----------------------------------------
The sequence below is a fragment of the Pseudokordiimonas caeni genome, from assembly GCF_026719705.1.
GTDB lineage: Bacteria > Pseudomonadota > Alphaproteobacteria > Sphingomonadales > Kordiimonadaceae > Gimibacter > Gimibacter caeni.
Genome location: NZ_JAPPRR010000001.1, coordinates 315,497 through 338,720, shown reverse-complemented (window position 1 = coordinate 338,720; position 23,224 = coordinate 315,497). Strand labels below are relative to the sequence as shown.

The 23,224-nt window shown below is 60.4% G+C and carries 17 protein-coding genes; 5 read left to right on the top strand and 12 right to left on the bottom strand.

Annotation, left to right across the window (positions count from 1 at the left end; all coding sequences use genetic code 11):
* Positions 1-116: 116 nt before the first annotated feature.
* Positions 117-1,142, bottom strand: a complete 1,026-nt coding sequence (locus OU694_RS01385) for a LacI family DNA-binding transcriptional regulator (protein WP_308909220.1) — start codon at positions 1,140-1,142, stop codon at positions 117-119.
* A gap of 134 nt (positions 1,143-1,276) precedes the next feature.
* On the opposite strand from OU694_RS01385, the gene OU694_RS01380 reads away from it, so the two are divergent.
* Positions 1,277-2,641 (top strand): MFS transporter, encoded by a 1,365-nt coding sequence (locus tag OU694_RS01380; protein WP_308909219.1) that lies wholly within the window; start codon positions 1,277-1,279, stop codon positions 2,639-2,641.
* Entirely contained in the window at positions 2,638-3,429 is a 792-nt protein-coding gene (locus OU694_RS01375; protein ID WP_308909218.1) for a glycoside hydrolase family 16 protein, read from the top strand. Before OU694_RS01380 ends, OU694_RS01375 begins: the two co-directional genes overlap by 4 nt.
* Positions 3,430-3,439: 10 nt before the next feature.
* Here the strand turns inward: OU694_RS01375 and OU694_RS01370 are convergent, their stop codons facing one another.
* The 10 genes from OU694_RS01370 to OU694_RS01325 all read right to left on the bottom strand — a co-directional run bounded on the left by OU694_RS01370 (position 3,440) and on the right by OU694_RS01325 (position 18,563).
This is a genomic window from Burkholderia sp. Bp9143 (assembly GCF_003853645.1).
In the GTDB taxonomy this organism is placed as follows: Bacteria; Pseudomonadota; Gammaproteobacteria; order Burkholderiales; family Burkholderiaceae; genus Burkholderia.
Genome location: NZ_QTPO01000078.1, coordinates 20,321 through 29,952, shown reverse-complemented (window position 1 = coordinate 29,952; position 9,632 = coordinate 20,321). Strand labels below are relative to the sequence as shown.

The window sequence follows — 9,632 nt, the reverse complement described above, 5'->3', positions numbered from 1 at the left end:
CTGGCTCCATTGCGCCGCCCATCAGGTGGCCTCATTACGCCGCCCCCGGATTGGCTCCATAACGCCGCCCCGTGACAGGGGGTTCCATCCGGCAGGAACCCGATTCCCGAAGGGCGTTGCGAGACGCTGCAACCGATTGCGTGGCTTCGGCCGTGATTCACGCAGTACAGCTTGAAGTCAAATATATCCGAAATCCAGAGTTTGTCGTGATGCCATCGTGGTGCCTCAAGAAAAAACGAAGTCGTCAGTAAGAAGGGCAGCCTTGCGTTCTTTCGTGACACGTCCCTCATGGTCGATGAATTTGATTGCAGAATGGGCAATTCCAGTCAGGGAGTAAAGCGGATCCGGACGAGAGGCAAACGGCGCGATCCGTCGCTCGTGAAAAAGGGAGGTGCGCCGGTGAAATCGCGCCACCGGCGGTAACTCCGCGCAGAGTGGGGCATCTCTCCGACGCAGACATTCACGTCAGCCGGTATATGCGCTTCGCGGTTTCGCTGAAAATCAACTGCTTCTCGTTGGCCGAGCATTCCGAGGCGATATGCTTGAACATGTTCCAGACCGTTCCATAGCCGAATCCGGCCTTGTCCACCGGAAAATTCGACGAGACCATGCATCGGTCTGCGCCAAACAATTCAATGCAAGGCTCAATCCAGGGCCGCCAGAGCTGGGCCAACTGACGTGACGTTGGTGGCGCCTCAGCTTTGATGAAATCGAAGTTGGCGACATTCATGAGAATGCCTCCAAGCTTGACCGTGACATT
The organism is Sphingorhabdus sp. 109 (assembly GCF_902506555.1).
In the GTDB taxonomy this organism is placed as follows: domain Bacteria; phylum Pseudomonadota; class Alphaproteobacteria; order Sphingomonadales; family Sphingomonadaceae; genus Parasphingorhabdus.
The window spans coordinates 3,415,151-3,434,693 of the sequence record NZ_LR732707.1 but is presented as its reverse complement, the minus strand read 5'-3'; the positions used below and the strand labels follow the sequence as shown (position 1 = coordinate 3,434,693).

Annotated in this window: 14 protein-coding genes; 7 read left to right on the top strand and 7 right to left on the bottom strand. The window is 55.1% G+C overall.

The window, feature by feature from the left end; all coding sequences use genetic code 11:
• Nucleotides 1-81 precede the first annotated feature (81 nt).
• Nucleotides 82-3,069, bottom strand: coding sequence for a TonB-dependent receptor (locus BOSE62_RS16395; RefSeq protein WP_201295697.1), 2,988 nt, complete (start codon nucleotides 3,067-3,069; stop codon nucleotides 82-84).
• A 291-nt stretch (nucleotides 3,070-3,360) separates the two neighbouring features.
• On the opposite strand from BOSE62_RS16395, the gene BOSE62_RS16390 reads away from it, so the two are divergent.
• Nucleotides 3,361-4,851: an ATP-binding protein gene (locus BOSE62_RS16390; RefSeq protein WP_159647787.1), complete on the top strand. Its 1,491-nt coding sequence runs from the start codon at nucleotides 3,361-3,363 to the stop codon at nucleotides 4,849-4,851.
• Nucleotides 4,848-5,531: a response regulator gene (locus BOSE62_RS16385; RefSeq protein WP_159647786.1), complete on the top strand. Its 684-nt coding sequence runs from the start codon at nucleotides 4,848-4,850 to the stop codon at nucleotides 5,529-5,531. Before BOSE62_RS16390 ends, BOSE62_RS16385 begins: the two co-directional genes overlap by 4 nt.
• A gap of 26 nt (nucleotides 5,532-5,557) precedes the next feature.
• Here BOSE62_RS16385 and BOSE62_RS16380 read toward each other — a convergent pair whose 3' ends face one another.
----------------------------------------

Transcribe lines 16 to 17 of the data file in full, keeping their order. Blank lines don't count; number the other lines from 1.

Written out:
In the GTDB taxonomy this organism is placed as follows: Bacteria; Pseudomonadota; Gammaproteobacteria; order Burkholderiales; family Burkholderiaceae; genus Burkholderia.
Genome location: NZ_QTPO01000078.1, coordinates 20,321 through 29,952, shown reverse-complemented (window position 1 = coordinate 29,952; position 9,632 = coordinate 20,321). Strand labels below are relative to the sequence as shown.